Cartographer's Toolkit

Map Making Tips, Tricks, and Inspiration

Tools for Making Webmaps

April 25th, 2018

 

You call yourself an expert. You call yourself a consultant. And then you get a call asking how you would put together a web map for a small organization without much in the way of resources, that doesn’t know a lot about geo. And that’s when it hits you: sure, there are the big companies and products that come to mind like Esri’s AGOL, Mapbox, and Carto, but what else is out there? Could something new have popped up that I should advise they use instead? With an ever-changing landscape of products, both paid and open source, and all with varying nuances in terms of their limitations and strengths, how can we possibly know what the answer is with 100% surety?

Thanks to social media (not an oft-heard phrase these days, granted) I now have a great list of potential ways to make this map that I can pass along to the client. It seems this was a popular topic as the thread garnered quite a lot more discussion than most in the geo niche and as such, it feels like there is a need to put them all into one place in a post. Prefer to read the thread? Here you go:

 


Prefer a list? Here you go:

 

  • umap – open source and based on OpenStreetMap.
  • Google MyMaps – looks like it requires a google login. Upload a csv with latitudes and longitudes or addresses of up to 2,000 records. Or just plot straight on the map. Embed code provided.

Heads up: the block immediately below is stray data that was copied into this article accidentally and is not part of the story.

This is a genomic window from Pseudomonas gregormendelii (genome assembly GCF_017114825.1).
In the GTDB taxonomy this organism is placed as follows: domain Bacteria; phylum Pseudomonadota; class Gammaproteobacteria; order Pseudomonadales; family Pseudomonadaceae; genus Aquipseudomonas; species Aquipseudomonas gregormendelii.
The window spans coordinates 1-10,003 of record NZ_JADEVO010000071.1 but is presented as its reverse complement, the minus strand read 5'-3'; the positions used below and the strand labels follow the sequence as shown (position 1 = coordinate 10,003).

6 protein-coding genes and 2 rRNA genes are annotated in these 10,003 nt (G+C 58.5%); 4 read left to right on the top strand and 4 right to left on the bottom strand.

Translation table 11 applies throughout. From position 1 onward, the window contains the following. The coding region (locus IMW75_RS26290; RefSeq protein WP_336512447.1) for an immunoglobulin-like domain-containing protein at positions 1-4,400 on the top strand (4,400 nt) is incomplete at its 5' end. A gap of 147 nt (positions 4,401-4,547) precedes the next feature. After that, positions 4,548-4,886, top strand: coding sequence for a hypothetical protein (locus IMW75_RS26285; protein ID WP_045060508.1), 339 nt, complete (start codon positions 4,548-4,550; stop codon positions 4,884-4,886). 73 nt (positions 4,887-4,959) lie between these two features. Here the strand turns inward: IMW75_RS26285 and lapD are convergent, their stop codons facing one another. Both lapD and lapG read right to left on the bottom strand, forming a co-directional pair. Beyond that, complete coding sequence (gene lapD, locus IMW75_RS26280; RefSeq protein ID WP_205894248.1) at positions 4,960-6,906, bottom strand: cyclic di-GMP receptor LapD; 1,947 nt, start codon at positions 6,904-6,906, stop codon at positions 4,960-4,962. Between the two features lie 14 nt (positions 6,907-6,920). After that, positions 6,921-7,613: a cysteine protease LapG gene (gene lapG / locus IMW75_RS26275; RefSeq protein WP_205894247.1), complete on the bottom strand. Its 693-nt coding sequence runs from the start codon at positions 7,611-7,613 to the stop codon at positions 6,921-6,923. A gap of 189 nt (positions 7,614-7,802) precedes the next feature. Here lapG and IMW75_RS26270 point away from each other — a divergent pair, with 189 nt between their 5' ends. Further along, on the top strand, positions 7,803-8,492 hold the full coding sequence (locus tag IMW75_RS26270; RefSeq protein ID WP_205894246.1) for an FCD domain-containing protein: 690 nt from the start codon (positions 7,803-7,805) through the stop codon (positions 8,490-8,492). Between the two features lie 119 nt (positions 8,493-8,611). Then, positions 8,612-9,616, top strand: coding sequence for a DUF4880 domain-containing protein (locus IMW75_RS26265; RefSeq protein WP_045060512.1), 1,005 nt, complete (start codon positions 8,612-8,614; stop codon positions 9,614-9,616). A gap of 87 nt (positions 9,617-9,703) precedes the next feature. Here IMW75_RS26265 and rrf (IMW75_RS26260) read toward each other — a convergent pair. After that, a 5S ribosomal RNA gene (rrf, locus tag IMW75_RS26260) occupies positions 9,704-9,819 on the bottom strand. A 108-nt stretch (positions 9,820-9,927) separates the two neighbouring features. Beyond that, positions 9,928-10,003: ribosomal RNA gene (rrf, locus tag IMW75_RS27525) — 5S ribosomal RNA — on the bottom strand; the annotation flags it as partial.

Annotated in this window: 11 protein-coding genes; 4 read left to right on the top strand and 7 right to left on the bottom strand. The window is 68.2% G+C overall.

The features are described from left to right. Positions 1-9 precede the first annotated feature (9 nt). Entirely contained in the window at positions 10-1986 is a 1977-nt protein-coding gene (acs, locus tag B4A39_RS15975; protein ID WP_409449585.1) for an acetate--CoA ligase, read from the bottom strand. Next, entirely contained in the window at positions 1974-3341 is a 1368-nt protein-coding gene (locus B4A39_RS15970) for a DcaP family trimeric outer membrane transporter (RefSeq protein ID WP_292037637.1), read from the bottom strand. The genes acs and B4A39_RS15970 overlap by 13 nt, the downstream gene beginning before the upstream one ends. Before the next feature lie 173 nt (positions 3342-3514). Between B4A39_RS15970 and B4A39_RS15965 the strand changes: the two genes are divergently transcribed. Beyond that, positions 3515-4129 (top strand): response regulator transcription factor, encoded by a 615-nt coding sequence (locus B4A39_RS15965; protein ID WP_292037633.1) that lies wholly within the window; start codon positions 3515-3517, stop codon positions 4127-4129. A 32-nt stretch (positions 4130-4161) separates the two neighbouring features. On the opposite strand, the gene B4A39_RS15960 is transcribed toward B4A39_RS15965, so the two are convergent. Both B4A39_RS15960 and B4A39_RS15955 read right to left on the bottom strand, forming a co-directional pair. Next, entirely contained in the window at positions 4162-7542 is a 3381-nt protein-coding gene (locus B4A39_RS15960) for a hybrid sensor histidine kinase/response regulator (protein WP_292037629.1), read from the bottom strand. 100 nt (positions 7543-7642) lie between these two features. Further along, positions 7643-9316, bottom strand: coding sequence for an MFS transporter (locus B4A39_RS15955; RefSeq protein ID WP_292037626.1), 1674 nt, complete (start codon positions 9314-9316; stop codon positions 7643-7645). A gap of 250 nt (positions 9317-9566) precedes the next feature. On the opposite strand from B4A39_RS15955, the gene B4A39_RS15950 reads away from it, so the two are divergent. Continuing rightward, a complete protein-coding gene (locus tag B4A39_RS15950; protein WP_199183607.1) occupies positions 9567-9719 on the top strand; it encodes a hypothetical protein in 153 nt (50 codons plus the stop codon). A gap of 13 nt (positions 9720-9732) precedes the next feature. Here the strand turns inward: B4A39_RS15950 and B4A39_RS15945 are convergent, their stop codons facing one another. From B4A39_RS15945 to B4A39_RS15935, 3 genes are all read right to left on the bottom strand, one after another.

• Carto – make maps with on-the-fly analysis capabilities. Their site says they support educators (the field my client was in) with free plans.
  • Esri AGOL – you can probably do it all with AGOL and it isn’t too hard to get into even if you aren’t very familiar with geospatial technologies. The difficulty used to be in determining how much it would cost. But it looks like they may have changed their pricing plans to real dollars instead of points, so it might be easier. (Geoloket was mentioned as an example of an AGOL site that was built by one person for a small city.) Esri Story Maps were mentioned too, a sub-component of AGOL.
  • MapHub – upload via GeoJSON, KML, GPX and get embed code for the map.
  • MapMaker Enhanced – This is a WordPress plugin and hasn’t been updated recently.
  • mapzap – this looks pretty sweet. It provides a “builder” for making a map app and it is open source. Host on GitHub Pages for free.
  • QGIS – export from qgis to html, host on GitHub Pages for free. (Qgis2web was also mentioned.)
  • Someone who thought “doesn’t know much geo” meant that the person was a dev (they’re not) said “R, leaflet, and five lines of code.” But for a dev this is something to look into for sure. Someone else suggested the combination of Leaflet, QGIS, and json, which is along the same line in terms of needing dev expertise or at least geo expertise. While we’re mentioning these techs we should also mention GeoServer, OpenLayers, D3, Tegola, Maputnik, and Fresco! Again, expertise is needed for all of these (or a lot of time).
  • Astuntech’s iShareMaps
  • Geojson-dashboard – this looks pretty interesting. You need a GeoJSON file and I’m not sure what you do about basemap needs. 
  • Geopedia – this seems to be for satellite imagery?
  • Mapbox – you can definitely do everything needed with mapbox and they do have a free plan.
  • GitHub Gist was also mentioned.

 

Well, I’m exhausted.